Kentucky’s Abortion Providers Able To Resume Operations After Judge Blocks ‘De Facto’ Ban

A federal judge has temporarily blocked Kentucky’s new layered and restrictive abortion law, which the state’s two abortion providers call a “de facto” ban.

click to enlarge Kentucky Capitol building - Photo: CC-SA 2.0
Photo: CC-SA 2.0
Kentucky Capitol building

A federal judge has temporarily blocked Kentucky’s new layered and restrictive abortion law, which the state’s two abortion providers call a “de facto” ban.

Last week, Planned Parenthood and EMW Women’s Surgical Center, the only two abortion providers that remain in Kentucky, ceased operations and launched lawsuits against the new law, House Bill 3, which went into effect immediately after state lawmakers overrode Gov. Andy Beshear’s veto of the piece of legislation.

The clinics shut down because they said it was impossible to comply with the new law given the new procedural and reporting requirements.

The temporary order blocking the law means the Commonwealth’s providers, both of which are both located in Louisville, will be able to resume offering abortions.

“We’re grateful for the temporary restraining order restricting this egregious abortion ban from continuing to block a constitutionally protected right to basic care,” said Rebecca Gibron, CEO of Planned Parenthood Great Northwest. “This is a win, but it is only the first step. We’re prepared to fight for our patients’ right to basic health in court and to continue doing everything in our power in ensure abortion access is permanently secured in Kentucky.”

House Bill 3, sponsored by Rep. Nancy Tate (R-Brandenburg), amended state law to make it harder for minors to get abortions in cases when a parent is not able or qualified to provide written consent, as well as restricted access to abortion medication. It requires that fetal remains be disposed of by burial or cremation. It also significantly upped the reporting and eligibility requirements for abortion medication providers. (In their lawsuits, abortion providers said that numerous new forms required by the law are unavailable, making it impossible to comply with the law.) Under the law, the Cabinet for Health and Family Services will be required to start a complaint portal that lists all abortion providers. A March amendment to the bill bans abortions after 15 weeks of pregnancy, instead of after 20 weeks of pregnancy — similar to a controversial and legally-contested Mississippi law that’s currently being weighed by the Supreme Court.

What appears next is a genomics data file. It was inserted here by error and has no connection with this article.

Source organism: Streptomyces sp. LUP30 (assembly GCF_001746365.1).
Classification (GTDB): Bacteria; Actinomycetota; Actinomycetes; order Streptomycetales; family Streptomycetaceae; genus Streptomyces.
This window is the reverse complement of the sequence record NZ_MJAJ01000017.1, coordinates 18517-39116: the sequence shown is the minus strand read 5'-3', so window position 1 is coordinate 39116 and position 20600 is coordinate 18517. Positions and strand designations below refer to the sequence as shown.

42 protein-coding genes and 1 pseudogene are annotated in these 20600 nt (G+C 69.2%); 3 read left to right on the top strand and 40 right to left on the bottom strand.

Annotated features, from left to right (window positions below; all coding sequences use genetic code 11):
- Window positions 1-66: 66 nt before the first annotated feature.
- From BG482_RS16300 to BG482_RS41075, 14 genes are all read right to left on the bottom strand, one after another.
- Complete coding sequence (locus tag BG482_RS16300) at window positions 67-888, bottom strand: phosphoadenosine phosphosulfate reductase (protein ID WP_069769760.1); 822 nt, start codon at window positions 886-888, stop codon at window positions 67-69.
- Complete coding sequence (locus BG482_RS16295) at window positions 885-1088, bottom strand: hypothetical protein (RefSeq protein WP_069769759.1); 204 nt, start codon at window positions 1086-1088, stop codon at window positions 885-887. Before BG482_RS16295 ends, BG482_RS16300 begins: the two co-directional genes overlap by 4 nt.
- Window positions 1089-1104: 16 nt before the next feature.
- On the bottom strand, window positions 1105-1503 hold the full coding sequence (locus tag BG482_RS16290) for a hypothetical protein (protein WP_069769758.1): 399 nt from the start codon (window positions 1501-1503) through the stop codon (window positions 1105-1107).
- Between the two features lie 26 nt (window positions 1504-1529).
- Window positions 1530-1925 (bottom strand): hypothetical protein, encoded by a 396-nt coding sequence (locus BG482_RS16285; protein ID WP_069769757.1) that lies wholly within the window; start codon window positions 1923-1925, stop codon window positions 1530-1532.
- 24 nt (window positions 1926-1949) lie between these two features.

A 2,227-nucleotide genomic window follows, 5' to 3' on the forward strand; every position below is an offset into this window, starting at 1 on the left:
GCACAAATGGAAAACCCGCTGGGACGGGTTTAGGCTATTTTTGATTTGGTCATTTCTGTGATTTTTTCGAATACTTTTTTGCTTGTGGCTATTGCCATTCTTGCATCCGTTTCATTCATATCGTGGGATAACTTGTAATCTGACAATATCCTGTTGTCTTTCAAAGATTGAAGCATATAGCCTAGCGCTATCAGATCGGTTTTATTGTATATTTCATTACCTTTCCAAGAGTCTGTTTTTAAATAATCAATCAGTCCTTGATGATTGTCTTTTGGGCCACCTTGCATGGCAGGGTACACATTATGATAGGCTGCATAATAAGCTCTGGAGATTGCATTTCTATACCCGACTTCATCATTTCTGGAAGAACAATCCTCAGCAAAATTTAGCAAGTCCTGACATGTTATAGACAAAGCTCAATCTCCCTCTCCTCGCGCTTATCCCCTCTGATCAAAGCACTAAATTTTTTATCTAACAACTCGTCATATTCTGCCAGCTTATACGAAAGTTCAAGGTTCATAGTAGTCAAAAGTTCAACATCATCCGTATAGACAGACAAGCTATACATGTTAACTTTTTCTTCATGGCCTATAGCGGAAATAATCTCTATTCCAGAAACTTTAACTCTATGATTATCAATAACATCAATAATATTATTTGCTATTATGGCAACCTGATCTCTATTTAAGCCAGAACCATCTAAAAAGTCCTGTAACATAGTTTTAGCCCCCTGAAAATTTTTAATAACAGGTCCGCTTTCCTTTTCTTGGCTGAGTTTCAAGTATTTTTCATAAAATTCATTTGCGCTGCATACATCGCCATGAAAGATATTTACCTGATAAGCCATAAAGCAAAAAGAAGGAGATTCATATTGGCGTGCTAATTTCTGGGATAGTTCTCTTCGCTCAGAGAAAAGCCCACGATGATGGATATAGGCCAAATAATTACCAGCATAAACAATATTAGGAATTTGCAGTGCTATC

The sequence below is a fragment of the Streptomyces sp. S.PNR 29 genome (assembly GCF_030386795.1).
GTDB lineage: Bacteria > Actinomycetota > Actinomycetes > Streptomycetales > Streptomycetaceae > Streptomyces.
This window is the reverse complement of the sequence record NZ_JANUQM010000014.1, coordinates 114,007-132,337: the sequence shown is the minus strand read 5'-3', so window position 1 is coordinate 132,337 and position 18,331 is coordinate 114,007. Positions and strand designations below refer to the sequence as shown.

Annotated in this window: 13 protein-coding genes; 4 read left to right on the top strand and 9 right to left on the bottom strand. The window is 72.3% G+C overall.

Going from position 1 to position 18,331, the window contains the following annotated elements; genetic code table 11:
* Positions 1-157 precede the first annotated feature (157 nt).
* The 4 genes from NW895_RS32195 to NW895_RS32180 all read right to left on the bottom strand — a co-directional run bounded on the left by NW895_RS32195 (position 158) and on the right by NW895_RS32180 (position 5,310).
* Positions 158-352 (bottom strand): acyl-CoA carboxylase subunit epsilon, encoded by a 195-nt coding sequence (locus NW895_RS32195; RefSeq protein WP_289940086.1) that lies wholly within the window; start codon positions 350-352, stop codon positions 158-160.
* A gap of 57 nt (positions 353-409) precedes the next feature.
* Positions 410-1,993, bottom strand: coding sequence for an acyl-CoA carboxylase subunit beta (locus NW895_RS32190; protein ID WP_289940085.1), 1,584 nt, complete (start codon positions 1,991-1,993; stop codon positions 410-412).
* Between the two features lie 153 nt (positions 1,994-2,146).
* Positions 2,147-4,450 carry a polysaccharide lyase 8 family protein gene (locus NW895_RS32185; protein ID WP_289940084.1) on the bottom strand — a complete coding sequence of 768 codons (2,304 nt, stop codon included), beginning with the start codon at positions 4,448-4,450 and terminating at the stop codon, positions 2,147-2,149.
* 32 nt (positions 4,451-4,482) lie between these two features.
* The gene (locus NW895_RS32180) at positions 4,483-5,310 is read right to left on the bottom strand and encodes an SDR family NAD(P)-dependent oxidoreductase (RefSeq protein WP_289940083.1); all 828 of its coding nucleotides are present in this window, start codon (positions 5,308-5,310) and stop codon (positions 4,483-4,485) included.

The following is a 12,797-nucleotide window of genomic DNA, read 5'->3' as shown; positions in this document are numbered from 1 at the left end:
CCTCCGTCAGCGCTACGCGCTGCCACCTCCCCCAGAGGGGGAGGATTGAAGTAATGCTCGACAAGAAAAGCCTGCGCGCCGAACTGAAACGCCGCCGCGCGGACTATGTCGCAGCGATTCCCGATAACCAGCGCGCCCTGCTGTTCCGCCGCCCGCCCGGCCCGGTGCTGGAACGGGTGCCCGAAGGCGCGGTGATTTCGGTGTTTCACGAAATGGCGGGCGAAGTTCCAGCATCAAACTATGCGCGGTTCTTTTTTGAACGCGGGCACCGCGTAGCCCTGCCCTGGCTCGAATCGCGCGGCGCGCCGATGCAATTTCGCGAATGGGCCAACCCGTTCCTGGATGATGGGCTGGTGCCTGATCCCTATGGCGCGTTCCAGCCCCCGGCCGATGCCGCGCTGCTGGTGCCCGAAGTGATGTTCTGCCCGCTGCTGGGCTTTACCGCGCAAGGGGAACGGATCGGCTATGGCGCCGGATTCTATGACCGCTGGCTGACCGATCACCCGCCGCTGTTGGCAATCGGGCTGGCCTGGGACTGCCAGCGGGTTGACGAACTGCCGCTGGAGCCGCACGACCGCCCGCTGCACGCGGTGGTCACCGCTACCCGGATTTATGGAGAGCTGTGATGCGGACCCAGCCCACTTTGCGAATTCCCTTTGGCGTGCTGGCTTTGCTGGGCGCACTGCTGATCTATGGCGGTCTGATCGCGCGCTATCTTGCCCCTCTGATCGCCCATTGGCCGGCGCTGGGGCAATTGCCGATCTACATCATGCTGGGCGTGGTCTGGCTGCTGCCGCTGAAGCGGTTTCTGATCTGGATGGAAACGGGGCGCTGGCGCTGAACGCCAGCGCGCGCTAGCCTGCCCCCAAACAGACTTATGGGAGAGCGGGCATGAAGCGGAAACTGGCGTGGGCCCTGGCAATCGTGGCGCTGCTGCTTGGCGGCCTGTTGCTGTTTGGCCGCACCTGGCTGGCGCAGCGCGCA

Several other states, such as Florida and Arizona, have mirrored the legislation that challenges Roe v Wade, as lawmakers on the state level wait for possible changes to national abortion rights.

Lawmakers also voted down an amendment on the Senate Floor that would have exempted patients in cases of rape or incest from the new criteria. 

In his veto, Gov. Beshear wrote: “House Bill 3 contains no exceptions or exclusions for pregnancies caused by rape or incest. Under House Bill 3, a 12-year-old child who is raped and impregnated by her father would not have the option of a procedure without both the consent of her mother and without also notifying her rapist — her father — at least 48 hours prior to obtaining a procedure or by petitioning a circuit or district court for a hearing where this violated and hurt child would be judged.”

“Furthermore, House Bill 3 is likely unconstitutional,” Beshear added.

Shorty after the federal judge blocked the new law on Thursday, Kentucky Senate Democratic Leader Morgan McGarvey — who is also running for U.S. Congress — sent out a statement celebrating the action.

“Today, a Federal Judge granted a temporary hold on the enforcement of House Bill 3, an unconstitutional bill passed by the General Assembly that effectively ended abortion services in Kentucky, even for victims of rape and incest,” he said. “I’m glad the judicial branch has halted the enactment of this bill and not automatically allowed the Kentucky legislature to revoke a woman’s constitutional right to reproductive choice.”

This story was originally published by CityBeat sister paper LEO Weekly.

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